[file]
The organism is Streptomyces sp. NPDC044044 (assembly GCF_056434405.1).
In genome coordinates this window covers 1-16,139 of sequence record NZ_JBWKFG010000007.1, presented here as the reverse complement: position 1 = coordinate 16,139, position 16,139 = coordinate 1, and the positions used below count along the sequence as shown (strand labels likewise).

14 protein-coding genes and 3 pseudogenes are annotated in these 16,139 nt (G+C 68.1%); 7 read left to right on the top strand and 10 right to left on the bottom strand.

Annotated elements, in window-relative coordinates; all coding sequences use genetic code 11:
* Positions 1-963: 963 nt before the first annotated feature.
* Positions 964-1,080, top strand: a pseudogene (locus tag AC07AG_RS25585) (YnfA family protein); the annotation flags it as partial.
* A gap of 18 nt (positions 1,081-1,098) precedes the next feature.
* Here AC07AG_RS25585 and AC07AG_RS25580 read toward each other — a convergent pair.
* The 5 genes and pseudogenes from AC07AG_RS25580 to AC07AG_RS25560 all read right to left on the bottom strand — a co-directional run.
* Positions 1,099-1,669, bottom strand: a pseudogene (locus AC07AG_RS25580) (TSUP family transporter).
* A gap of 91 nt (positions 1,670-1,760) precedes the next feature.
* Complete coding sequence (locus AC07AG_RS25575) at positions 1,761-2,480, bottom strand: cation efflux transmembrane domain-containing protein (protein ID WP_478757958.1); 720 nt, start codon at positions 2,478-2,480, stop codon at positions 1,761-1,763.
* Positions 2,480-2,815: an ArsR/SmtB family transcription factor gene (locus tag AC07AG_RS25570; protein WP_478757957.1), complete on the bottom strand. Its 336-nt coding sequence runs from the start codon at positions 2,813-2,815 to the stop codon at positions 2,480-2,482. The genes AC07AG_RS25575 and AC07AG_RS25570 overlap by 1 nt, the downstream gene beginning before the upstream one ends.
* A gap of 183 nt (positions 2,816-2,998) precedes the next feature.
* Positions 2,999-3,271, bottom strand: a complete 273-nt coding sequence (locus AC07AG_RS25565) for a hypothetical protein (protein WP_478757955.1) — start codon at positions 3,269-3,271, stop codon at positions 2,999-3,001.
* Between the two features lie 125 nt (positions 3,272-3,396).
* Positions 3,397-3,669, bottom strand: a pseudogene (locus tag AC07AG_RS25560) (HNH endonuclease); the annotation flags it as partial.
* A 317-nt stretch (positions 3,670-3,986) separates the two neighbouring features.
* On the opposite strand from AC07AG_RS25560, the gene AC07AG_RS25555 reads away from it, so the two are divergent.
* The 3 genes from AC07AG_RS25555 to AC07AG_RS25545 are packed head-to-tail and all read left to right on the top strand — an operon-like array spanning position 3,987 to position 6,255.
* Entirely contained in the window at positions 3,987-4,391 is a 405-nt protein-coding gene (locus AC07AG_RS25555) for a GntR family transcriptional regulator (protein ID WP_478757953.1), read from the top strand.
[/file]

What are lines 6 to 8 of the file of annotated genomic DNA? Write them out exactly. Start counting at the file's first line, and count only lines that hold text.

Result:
* Positions 964-1,080, top strand: a pseudogene (locus tag AC07AG_RS25585) (YnfA family protein); the annotation flags it as partial.
* A gap of 18 nt (positions 1,081-1,098) precedes the next feature.
* Here AC07AG_RS25585 and AC07AG_RS25580 read toward each other — a convergent pair.